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Absolutely Susan! That’s the kind of love I can have faith in—a love that doesn’t stop, even if our heart does!
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[…] read John’s post entitled Bow and Confess earlier today with great interest and since he ended it with a series of questions, I thought it […]
I, too, have problems with the “worthless worm” view of our relationship with God, and with “fear of God” as a craven hand-licking process, etc.
At the same time, though, the opening “movie scene” image you use, responding to that Philippians text, really isn’t one that has ever sprung to mind for me. I’ve always envisioned more a “regal court” sort of scene, with courtiers acknowledging the majesty of the King. The Phlippians text itself, is one of my favorites, as God exercises His mysterious irony in exalting Jesus above All, because He was the most humble, the most servant, the most self-sacrificing in love of All.
I grant you, being “modern Americans”, the concept of “bowing” may not come naturally. Further, the word “confess” has taken on so much religious baggage over the centuries that it’s nearly as twisted as “repentance” in the mind of most believers.
But for me, personally, this phrase “bow and confess” hasn’t been any more traumatic than simply to gesture in respect of the Kingship of Jesus, and affirm my own fealty to Him. “He is Lord. He is MY Lord. And I rejoice in that fact.” That causes me no discomfort, regardless of culture. Am I “coerced” into that, by any degree of fear? Not a bit. That’s a simple acknowledgment of both “the fact of the matter”, and my love.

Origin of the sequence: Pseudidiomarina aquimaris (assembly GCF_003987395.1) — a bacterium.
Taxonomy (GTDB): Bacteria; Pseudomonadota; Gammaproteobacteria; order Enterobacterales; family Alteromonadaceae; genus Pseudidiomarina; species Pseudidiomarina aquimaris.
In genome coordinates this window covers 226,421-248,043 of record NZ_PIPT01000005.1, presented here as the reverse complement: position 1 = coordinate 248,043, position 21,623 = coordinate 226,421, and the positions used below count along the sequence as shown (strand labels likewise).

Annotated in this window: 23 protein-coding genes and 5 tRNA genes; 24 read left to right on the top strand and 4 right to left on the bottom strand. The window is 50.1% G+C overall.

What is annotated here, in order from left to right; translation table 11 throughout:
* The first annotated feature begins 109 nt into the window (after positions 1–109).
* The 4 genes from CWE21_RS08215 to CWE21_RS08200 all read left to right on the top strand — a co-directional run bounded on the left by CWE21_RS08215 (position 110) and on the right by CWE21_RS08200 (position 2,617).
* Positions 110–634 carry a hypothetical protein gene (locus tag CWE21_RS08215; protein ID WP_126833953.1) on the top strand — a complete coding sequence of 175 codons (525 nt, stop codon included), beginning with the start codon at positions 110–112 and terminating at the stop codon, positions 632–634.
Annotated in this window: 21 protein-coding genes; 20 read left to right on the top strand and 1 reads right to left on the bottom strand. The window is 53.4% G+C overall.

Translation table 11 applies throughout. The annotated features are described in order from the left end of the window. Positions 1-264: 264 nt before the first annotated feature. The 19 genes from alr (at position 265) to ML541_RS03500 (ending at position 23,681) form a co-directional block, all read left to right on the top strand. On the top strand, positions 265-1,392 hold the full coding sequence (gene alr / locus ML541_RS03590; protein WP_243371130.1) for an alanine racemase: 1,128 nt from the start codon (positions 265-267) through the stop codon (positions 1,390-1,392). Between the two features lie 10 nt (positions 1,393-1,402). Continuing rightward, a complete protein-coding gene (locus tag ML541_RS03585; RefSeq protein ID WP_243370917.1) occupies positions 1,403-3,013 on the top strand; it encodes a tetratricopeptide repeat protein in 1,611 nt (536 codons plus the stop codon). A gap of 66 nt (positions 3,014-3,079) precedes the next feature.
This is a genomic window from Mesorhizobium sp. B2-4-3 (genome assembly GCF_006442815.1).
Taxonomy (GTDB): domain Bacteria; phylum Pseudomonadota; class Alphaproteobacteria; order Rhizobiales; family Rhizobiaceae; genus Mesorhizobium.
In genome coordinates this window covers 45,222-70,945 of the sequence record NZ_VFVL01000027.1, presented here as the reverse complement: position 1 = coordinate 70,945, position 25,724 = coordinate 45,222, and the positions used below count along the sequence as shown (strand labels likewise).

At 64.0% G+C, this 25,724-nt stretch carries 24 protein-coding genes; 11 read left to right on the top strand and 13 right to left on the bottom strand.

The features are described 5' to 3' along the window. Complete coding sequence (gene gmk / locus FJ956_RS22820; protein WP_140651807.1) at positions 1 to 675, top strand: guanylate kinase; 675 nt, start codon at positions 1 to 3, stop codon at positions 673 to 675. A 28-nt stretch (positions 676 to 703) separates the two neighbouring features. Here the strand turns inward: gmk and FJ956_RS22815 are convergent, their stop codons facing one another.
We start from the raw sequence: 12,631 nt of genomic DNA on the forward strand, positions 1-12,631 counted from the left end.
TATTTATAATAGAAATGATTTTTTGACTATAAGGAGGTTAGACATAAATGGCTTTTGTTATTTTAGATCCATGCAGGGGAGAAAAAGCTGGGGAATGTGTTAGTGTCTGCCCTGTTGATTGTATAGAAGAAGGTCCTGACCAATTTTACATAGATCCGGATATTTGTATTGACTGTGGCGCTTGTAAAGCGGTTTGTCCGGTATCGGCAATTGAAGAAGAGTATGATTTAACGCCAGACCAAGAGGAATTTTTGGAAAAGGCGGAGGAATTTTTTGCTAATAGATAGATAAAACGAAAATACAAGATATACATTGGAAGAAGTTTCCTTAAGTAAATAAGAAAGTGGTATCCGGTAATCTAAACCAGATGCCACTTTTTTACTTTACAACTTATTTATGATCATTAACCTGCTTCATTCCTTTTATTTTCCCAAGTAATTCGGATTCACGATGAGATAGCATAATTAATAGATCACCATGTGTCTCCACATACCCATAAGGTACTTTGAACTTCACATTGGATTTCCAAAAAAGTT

On the other hand, when the sky is rolled up, and all things are known and clearly seen… when the FACTUAL Lordship of Jesus is seen in its fullness, are there those who will truthfully acknowledge that reality, whether or not they welcome or embrace it?
I believe so.
I don’t think God has to gut-punch anyone, as His own Infinite Radiance and the Infinite Wonder of His Love shine forth as “Palpable Elements/Forces” out in the big middle of all Creation. I have no clue what that experience will be like, but I have absolutely no doubt that it will prompt the sheer AWE of all who behold it.
By the same token, even in this world, in Jesus’ travels, there were those who encountered Him, recognized Him, acknowledged His rank and authority and spoke of it (confessed), and YIELDED to that authority (asking where they could go and what He would allow them to do or not do. These were, of course, the various demons He encountered.
So, in general, my sense is that to “acknowledge the facts” of Jesus’ Nature and Status, both in affirmation and in gesture… doesn’t necessarily require that one’s heart embrace those as welcome. I have “saluted” and said “yes, sir” to a “uniform I respect”, without regard for the fact that it was worn by someone that I did not.
Just my rhetorical responses to rhetorical questions! 🙂
Grace to you — LM